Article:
Last week, I sat in a federal courtroom as my friend, former Republican Rep. Bob Ney, was sentenced to 30 months in prison. As I took my place on the bench reserved for family and friends, a woman smiled and introduced herself as the lead prosecutor's sister. Two young girls, and an older woman who was probably the mother of the prosecutor, accompanied the woman. They were all perched proudly on the front bench.
This was clearly the prosecutor's big case. She had bagged not only a member of Congress but a House Republican chairman and she had the cheering section commensurate with the conquest. Now that is what you call in the business, a ''big fish.'' I was horrified that the prosecutor was so proud of putting this ''big fish'' in jail that she had invited the family. The government got their House chairman and accomplished this by getting grand jury testimony from former staffers who have not been charged and who clearly had motivation to make the boss look bad while they secured a ''get out of jail free'' card. This horse trading of course is done courtesy of the prosecutors. The Ney case was taking place in exactly the same courthouse that is housing another big government trial designed to enhance the career of another career prosecutor, Mr. Fitzgerald, in the Lewis ''Scooter'' Libby case.
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While both of these cases involve high-profile government employees, there are many differences between the two. One, Ney pleaded guilty and Libby is going to take his chances with a trial. Two, Ney was abandoned by the power structure, and Libby has been fortified by it. He has raised over three million dollars and has a vice president in his corner who is willing to testify for him. Former Rep. Ney had no money to go to trial and so was forced to cop a plea, even though most believe he would have likely been exonerated had he gone to trial. You are only entitled to a fair trial if you can afford the trial.
What is so astounding is the amount of taxpayer money involved in these ''career making'' prosecutions. The Libby case is a particularly egregious abuse of money. I say this not as a fan of Mr. Libby and his former boss, Vice President Dick Cheney, but as a concerned citizen. Someone leaked the fact that Valerie Plame worked for the CIA. That is a fact that everyone agrees on. The question in this case began as who leaked what first, was it done to harm her husband's findings on weapons of mass destruction as it related to ''yellow cake uranium'' in Niger, and did Libby lie about it?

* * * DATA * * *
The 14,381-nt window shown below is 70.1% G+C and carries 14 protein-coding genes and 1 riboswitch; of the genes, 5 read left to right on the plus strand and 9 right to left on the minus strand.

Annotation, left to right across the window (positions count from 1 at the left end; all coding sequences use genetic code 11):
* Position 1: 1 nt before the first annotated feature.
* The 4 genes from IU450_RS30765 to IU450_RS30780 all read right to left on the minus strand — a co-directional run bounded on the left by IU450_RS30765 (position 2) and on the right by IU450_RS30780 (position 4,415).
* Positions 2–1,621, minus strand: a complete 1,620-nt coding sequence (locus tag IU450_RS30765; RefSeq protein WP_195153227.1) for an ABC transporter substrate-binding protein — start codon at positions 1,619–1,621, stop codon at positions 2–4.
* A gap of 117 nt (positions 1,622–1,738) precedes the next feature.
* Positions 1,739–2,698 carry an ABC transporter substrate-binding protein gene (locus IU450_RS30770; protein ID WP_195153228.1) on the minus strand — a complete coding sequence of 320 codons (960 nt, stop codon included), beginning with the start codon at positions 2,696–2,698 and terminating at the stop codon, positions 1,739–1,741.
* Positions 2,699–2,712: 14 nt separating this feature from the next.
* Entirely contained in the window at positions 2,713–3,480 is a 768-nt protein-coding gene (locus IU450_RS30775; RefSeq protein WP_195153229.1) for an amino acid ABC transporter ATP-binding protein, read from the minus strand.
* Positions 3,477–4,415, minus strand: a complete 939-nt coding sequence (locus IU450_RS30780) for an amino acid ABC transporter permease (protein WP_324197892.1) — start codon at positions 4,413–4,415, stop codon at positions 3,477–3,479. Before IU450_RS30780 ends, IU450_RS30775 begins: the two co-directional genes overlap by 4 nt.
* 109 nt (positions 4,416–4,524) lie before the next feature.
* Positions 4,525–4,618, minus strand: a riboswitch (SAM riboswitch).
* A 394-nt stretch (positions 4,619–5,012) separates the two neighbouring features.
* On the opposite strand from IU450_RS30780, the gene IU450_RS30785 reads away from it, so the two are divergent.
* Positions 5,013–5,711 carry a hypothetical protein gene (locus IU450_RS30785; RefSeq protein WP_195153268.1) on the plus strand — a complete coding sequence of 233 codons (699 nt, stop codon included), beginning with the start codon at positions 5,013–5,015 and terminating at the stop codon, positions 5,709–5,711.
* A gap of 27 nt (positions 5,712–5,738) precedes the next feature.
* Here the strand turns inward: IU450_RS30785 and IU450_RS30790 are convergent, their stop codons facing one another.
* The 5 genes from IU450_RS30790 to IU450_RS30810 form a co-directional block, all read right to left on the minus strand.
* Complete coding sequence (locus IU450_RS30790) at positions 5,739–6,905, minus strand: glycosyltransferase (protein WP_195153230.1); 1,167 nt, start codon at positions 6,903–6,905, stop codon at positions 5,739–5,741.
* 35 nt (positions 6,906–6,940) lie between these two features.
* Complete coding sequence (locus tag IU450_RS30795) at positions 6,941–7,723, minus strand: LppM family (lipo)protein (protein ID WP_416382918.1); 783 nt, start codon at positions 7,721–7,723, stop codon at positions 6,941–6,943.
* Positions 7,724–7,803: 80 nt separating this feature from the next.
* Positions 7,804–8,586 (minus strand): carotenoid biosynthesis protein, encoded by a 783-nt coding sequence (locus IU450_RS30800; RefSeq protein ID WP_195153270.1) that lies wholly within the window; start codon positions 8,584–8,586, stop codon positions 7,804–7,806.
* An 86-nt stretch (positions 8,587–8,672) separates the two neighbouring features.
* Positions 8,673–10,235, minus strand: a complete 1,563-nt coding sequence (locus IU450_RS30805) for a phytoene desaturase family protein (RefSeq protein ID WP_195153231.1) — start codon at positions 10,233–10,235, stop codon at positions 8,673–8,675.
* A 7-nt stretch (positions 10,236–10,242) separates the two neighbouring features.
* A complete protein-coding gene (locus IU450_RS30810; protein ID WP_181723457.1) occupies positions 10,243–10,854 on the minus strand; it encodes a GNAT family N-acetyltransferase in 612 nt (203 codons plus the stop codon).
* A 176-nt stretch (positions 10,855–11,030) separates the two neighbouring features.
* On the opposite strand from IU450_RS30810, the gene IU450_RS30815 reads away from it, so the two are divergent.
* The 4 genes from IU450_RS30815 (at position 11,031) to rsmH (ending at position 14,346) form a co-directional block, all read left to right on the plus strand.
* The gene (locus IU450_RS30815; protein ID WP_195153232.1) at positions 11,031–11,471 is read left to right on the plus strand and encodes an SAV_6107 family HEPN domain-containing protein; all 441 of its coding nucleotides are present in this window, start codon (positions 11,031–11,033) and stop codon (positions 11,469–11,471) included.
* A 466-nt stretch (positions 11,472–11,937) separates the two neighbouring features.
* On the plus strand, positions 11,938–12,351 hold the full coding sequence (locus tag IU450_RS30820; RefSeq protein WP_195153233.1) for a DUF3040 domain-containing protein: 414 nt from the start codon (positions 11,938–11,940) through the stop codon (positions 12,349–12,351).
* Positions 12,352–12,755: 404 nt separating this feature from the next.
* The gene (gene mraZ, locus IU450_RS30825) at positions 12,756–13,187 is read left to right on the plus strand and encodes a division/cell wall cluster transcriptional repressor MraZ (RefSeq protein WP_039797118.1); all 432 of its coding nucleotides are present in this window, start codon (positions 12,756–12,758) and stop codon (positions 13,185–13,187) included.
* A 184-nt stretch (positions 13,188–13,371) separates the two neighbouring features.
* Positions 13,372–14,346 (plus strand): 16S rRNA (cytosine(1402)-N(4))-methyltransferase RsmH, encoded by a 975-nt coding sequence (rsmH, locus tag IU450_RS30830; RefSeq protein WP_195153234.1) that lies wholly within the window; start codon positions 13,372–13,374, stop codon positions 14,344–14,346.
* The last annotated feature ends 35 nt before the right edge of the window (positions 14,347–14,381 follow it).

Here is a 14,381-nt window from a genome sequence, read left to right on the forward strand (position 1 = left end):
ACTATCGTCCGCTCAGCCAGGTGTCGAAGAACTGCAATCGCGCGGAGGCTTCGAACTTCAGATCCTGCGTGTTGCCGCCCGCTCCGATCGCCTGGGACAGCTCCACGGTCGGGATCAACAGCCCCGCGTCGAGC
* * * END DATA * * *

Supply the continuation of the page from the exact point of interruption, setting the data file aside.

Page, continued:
After several months of research, investigations and wringing of hands in the prosecutor's office, it turned out that the only ''criminal'' question out of the three turned out to be ''lying.'' From that point, the case quickly began to center on the question of did Libby lie to the grand jury about who he told what to? He was not charged under any law for revealing her name but he has been charged for perjury. Give me a break. Libby is a bright lawyer who clearly knew that leaking information was not a crime. He knew that he could not be charged under the espionage law. So, what possible incentive would he have to lie? To cover up for the vice president? Cover up what? Assuming he was covering for Mr. Cheney, then what would Cheney have been charged with?
It seems as if Libby may use the defense that he had honestly forgotten who he said what to. Many of my liberal friends think he is out and out lying. They don't like what Libby stands for and what he did in terms of promoting the bogus ''Casus Belli'' for the Iraq invasion. I agree with them, it would be a lot better for the country if Libby and Cheney and the rest of them were never anywhere near the West Wing of the White House. But, to spend two years of Fitzgerald's time and our taxpayer money for a perjury charge that started out with an investigation in a matter that was not even criminal is completely crazy.
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The average American taxpayer pays about $5,000 in income tax. Assuming that the trial costs at least 3 million dollars for the federal government to prosecute, then 600 Americans would have worked a full year because someone may have lied about something that was not criminal and the individual most likely forgot whom he said what to. How many of us think we told our spouses or children something and didn't, how many of us wrote a check for something and can't remember what it was for?
This is justice? It is a media trial. The prosecutors have used our tax dollars to go on a fishing trip in order to make their own careers. It is time to bring some sanity to the court system. Perjury cases as well as cases where underlings are allowed to embellish the truth in order to save their own necks, (think Sammy the Bull), have two winners, the media and the prosecutors.